805 Carya illinoinensisCommon Names: pecan Family: Juglandaceae (walnut Family)
The pecan tree is a large, vase-shaped tree with deciduous feather-like compound leaves. Under ideal growing conditions, a pecan tree can get 180' tall and have a trunk 7 ft (2.1 m) in diameter. The pecan tree has gray bark that becomes reddish brown with age, developing narrow furrows and rough, angled ridges. The leaves are 12-20 in (30.5-50.8 cm) long, with 11-17 leaflets, each 4-7 in (10.2-17.8 cm) long and tapering to a sharp point. The foliage has a disagreeable odor when bruised. Pecans are pollinated by the wind and both male and female flowers are on the same tree. The male flowers are in hanging catkins and the female flowers in terminal spikes. The fruit is technically a drupe, consisting of a cylindrical stone (the nut) enclosed in a thick green husk that splits open when mature. Crack open the nut to get at the delicious, oily, nutrient-rich kernels.
More than 500 pecan cultivars have been named. These vary in productivity from 400-1000 lb (182-453 kg) per mature tree. They also vary in: nut size which ranges from 1-3 in (2.5-7.6 cm), kernel quality (flavor and oiliness), shell thickness, tendency to bear in alternate years, age at first bearing (10-20 years), disease resistance, and length of time required to mature a crop (170-290 days). "Paper shell" refers to any cultivars that have thin shells.
Pecan, Carya illinoinensis, trees grow naturally in the rich bottomland soils of the floodplains and valleys of the Mississippi River and its tributaries, from Iowa and Illinois to the Gulf of Mexico. They also occur along larger streams and rivers in Oklahoma, Texas and northern Mexico. Pecans are cultivated throughout much of the southern U.S. Most commercial production is in Georgia, Alabama, Mississippi, Louisiana, Texas, and increasingly in New Mexico, where they are grown with irrigation. Pecans also are grown commercially in Spain, France, Israel, South Africa and Australia.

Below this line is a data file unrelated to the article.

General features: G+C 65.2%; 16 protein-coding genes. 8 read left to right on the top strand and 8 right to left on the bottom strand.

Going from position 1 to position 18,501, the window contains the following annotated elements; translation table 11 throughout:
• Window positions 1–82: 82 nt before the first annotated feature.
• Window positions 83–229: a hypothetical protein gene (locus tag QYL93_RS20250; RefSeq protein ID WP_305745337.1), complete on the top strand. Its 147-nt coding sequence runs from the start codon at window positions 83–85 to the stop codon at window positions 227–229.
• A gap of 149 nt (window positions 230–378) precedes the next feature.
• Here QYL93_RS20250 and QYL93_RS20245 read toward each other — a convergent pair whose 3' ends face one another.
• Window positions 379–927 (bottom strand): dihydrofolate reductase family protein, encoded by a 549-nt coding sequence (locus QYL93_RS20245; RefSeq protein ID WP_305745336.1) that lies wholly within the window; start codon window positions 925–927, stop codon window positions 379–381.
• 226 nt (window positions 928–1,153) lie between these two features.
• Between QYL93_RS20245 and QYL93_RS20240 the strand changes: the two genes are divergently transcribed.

CultureThe pecan is a slow growing tree that takes 15-20 years before it starts bearing and requires a frost free period of 6-9 months for its nuts to mature. Best production occurs on trees 75-225 years old, and mature trees can produce 400-1000 lbs. of nuts per year! Pecan trees sometimes suffer from insect (especially aphid) damage, and it is just impractical to spray individual trees or small groves. Large groves are sprayed from crop dusting aircraft. Pecan trees often suffer from zinc deficiency, and they require lots of nitrogen fertilizer. In most soils, pecan trees should be sprayed with zinc sulfate every 2-4 weeks in the spring and early summer. Commercial growers have the leaflets analyzed for nutrient needs, and the homeowner can get this service too. Light: Full sun. Moisture: Pecan trees require 1-2 in (2.5-5.2 cm) of rain per week during the growing season. They can tolerate flooding during the dormant season, but not when they have leaves. Hardiness: USDA Zones 5 - 9. There are cultivars developed specifically for zone 5 that can produce ripe nuts as far north as Ontario, and cultivars for the deep south that require 9 months to mature a crop. Propagation: Pecan cultivars usually are grafted onto seedlings of vigorous stains grown specifically for the purpose. Most nurseries sell pecan trees that have 2-3 year old roots and one year old scions. The little trees have long taproots and are more difficult to transplant successfully than most other fruit or nut trees.
The stately pecan tree makes a wonderful shade tree, with its tall, straight bole and rounded crown of feathery foliage. A single specimen will make a homeowner proud. And, the squirrels usually can't get ALL the nuts! Plan for its ultimate size, though. Most people who grow pecans for the nut crop plant them 30-40' apart and expect to thin every 50 years or so.
There are about 25 other species of hickories (genus Carya), all native to eastern North American or southeastern China. The pecan is one of very few North American plants to have been domesticated and developed into a commercial crop; and it's certainly the most valuable and the most widely grown. What would life be like without pecan pie? Native Americans made a creamy liquid called "hickory milk" by smashing pecan kernels and boiling in water, then straining; they drank it and used it to thicken soups and flavor corn cakes and other dishes. Pecan trees have hard, reddish-brown wood that is used to make tool handles, flooring, veneer and furniture.
Steve Christman 8/30/00; updated 11/9/03, 8/19/04